How to Manage Your Taxes as a Digital Nomad

How to Manage Your Taxes as a Digital Nomad

Digital nomadism has become a new norm in the world of work, as countries continue to adopt new legislation allowing workers to travel and settle temporarily. It is an immensely appealing route to go down for workers in search of something new – but one of the key roadblocks to taking the plunge comes in the form of managing tax.

Are Digital Nomads Tax-Free?

For some, part of the allure of digital nomadism might be the perceived ability to take more home from each role, contract or commission. The borderless approach to both living and working might lead some to the conclusion that digital nomadism is a tax-free venture, but nothing could be further from the truth.

For one, government tax systems are not altogether dumb. HMRC can ascertain your tax obligations with relative ease, and attempts to shirk any potential obligations – even unwittingly, through a misunderstanding of how digital nomadism works – can amount to tax avoidance.

It is also the case that new technologies have enabled more liaison between nation states, creating a global ‘tax network’ that catches even the most fervent of globe-trotting workers. Typically, a digital nomad is determined to have a centre of interests, or a jurisdiction to which they are obliged to pay tax. However, for the digital nomad that lives and works globally, the situation is a little more complex – but their obligation to pay tax somewhere no less existent.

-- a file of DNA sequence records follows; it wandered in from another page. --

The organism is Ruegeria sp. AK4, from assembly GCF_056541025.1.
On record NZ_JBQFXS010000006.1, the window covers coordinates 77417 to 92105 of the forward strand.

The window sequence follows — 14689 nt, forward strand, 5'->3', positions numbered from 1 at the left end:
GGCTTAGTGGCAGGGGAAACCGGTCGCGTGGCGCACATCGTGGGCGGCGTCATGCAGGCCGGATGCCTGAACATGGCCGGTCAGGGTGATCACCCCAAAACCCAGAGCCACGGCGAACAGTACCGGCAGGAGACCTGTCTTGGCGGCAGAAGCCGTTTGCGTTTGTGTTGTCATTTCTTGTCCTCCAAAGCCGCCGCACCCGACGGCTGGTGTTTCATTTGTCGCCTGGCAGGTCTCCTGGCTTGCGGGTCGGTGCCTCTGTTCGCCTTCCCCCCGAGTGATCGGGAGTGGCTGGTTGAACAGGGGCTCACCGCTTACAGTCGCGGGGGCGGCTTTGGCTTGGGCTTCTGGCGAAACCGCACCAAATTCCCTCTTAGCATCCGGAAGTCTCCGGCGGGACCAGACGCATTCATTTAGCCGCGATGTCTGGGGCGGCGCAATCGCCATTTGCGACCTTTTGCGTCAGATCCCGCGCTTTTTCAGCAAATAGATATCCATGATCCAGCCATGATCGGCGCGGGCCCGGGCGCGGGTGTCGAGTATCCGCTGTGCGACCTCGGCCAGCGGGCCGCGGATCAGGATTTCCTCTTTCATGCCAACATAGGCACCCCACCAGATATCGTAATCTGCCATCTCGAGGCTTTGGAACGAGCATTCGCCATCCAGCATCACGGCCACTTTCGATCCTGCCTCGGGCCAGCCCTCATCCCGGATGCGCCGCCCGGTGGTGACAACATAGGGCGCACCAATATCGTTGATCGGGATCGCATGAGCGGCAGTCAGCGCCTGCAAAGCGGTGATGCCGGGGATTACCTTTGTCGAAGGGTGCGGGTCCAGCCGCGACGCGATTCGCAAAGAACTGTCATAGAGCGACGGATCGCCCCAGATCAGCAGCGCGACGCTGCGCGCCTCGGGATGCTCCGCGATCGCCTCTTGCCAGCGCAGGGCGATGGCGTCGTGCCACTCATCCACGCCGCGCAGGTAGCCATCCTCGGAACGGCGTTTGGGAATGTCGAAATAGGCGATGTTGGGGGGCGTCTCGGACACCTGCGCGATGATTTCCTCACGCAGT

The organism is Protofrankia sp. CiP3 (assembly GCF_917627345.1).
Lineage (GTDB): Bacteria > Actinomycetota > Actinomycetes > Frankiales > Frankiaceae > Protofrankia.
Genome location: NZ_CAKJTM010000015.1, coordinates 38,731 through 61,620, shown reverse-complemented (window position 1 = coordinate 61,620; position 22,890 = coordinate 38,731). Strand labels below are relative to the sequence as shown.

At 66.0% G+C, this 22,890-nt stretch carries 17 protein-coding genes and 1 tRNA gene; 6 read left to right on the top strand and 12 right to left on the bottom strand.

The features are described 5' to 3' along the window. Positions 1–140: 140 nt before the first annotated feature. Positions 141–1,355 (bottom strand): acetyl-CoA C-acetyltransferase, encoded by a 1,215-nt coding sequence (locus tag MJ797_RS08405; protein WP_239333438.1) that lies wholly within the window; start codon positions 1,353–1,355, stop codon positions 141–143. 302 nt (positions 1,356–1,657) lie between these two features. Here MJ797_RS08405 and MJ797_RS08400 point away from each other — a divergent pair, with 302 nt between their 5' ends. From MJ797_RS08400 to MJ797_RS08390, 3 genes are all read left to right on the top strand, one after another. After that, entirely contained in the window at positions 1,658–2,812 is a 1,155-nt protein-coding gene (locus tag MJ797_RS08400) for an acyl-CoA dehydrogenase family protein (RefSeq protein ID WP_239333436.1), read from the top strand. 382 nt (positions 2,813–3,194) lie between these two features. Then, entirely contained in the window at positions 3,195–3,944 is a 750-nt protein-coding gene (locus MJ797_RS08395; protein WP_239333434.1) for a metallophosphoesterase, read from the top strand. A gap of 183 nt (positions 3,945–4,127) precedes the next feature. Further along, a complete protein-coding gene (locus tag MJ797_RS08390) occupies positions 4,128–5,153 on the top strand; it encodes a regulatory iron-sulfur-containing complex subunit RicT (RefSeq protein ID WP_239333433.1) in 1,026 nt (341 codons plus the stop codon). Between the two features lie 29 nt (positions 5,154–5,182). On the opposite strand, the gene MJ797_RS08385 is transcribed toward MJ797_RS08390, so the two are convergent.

Keeping Track

As a freelance sole trader from the UK, keeping track of your tax obligations can be as simple as it would be living in the UK domestically – something that we will touch on later. However, for a digital nomad working in a wider sense, running a business or in possession of a more complicated work and living arrangement, it is essential to build systems to keep track of both income and tax obligation.

Consultation with the right third party can help those new to digital nomadism navigate the complexities of international tax law. For the majority of digital nomads or aspiring nomads, tracking payments and tax obligations can be as simple as ensuring all money comes through a single channel. A global service like PayPal is a solid option here, and can also handily map out where in the world the money is coming from.

Where to Pay Tax

The prevailing question, then, is where to pay tax. There are some legally and ethically dubious options that certain nomads are willing to try, such as reaching for non-resident status and hence avoiding any tax obligations, on account of being stateless. However, the amount of logistics this requires can often outweigh the benefits, while any planned end to their nomadism would inevitably invite scrutiny from their next nation of residency.

The simple solution is to retain residency with one nation, and hence pay tax on income via that nation. It may be possible to attain residency in a low-tax country, but keeping a residency in the UK can make it much easier to declare and pay tax overall.